SSASS collected 847 signatures in 100 hours, and quickly became a presence at Student Senate and other campus meetings. Its members and petition signers called for an end to the college’s policy of routing sexual assault cases to the Judicial Board, instead calling for board with specialized training in sexual assault. SSASS also asked the college to create new positions for a dean of sexual assault prevention and a trained sexual assault staff person for the Women’s Center, and to release the names of persons found guilty of sexual assault by the Judicial Board.
Approximately 50 faculty members signed their own petition supporting the students in their call for reform, and also expressed concern about a lack of confidentiality and due process for students accused of assault.
The Ad Hoc Committee on Sexual Assault, in its findings, supported many of the same changes called for by SSASS and faculty, including a review of the college’s compliance with federal law, related policy reforms and the hiring of a staff person to focus on campus prevention and response to assault. They also recommended removing sexual assault cases from the jurisdiction from the student Judicial Board to a board of trained student service professionals.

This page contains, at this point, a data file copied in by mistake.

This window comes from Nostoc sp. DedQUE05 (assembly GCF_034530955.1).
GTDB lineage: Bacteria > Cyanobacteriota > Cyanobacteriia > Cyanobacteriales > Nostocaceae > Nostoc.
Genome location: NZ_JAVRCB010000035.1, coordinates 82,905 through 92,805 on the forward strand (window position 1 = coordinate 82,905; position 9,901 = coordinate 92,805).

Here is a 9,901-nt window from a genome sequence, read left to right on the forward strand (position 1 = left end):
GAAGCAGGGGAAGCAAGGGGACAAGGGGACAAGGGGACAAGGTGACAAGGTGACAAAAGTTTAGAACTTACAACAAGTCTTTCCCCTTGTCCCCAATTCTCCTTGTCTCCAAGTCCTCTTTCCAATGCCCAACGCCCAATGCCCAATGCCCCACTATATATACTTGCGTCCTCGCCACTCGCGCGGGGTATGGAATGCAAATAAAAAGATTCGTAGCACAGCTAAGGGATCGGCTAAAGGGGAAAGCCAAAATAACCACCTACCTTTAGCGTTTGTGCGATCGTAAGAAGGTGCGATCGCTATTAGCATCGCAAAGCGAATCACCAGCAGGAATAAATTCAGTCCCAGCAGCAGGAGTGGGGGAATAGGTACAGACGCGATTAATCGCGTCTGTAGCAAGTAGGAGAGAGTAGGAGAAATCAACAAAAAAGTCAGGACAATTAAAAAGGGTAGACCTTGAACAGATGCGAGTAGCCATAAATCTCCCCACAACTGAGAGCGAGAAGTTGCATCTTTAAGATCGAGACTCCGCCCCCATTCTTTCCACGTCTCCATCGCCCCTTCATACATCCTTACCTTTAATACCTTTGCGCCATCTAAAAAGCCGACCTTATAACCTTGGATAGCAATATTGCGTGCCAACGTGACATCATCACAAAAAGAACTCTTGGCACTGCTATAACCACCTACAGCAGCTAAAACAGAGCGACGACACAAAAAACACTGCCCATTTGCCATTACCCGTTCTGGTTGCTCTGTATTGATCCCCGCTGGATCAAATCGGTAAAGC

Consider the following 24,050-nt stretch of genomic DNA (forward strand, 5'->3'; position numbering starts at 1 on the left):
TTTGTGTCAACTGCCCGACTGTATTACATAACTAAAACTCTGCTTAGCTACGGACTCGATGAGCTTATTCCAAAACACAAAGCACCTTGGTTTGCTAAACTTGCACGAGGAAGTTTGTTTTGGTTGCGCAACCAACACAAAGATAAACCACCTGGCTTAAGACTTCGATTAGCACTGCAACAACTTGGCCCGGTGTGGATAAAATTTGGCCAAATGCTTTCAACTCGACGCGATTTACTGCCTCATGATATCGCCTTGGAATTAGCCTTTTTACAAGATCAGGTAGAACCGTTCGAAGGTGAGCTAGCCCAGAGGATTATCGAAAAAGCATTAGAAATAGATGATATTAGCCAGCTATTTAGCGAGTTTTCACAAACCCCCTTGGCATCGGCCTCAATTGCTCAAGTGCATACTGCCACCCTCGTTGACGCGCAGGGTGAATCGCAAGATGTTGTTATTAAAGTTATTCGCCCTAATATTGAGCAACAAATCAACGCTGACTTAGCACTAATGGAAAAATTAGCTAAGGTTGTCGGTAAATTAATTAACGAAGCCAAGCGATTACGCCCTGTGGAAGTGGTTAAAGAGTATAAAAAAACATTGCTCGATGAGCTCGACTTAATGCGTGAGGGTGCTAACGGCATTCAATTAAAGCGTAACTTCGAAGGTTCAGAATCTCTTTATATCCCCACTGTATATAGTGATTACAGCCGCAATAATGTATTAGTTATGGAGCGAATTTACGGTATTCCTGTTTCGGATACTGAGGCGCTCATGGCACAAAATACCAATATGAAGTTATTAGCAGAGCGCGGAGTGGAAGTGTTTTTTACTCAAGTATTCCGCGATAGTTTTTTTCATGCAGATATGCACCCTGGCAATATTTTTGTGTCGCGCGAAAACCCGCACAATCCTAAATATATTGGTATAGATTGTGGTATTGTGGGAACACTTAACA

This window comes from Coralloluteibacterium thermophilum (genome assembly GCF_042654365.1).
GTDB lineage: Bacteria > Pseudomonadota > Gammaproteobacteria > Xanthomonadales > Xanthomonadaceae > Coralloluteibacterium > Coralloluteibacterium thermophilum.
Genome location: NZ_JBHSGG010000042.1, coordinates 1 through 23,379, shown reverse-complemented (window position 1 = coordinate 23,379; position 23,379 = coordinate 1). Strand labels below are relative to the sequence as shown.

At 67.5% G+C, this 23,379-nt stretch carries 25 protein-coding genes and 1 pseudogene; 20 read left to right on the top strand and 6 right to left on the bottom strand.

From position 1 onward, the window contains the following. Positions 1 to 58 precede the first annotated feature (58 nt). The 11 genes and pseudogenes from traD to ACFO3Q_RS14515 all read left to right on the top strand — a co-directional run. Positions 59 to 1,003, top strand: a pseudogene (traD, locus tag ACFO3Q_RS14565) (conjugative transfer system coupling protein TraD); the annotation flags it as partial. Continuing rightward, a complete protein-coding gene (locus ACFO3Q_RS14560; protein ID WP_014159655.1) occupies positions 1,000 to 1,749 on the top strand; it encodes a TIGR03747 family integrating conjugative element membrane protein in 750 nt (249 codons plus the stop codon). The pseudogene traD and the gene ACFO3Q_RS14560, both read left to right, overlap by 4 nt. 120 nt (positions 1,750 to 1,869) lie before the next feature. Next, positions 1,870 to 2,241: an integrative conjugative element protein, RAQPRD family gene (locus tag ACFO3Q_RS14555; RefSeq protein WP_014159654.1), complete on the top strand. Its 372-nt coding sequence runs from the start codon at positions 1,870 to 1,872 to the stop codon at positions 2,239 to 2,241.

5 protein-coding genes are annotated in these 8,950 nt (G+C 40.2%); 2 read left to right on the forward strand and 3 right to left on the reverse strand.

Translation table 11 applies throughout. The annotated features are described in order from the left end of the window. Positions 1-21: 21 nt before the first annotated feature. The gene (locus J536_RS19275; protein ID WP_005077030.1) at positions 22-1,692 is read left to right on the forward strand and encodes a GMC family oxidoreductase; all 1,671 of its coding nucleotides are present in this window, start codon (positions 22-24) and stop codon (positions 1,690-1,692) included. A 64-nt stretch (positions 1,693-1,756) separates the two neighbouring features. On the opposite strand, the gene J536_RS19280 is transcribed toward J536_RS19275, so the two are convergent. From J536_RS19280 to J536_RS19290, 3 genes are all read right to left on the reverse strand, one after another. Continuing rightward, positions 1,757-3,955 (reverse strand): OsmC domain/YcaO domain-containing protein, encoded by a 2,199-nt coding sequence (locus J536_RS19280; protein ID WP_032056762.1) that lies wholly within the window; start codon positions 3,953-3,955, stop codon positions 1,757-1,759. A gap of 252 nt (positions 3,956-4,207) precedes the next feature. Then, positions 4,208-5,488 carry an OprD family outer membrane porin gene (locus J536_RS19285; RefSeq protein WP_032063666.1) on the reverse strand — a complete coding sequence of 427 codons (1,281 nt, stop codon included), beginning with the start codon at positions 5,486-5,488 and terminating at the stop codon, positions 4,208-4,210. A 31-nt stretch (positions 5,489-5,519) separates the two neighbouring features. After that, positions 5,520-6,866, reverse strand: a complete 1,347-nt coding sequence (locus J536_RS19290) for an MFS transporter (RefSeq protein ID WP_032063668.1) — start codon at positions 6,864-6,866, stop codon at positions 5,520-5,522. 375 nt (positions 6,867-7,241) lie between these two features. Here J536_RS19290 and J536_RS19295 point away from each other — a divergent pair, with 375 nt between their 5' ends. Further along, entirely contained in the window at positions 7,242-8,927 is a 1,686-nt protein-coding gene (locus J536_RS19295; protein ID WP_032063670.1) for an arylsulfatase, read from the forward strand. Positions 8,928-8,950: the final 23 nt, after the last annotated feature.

“This has been the biggest social movement that Reed has seen in at least the last 20 years,” said student body president Nora McConnell-Johnson. “That means things are pretty heated on campus currently, but that’s mostly because so many people care so deeply about this issue.”
Edited by Rita Hibbard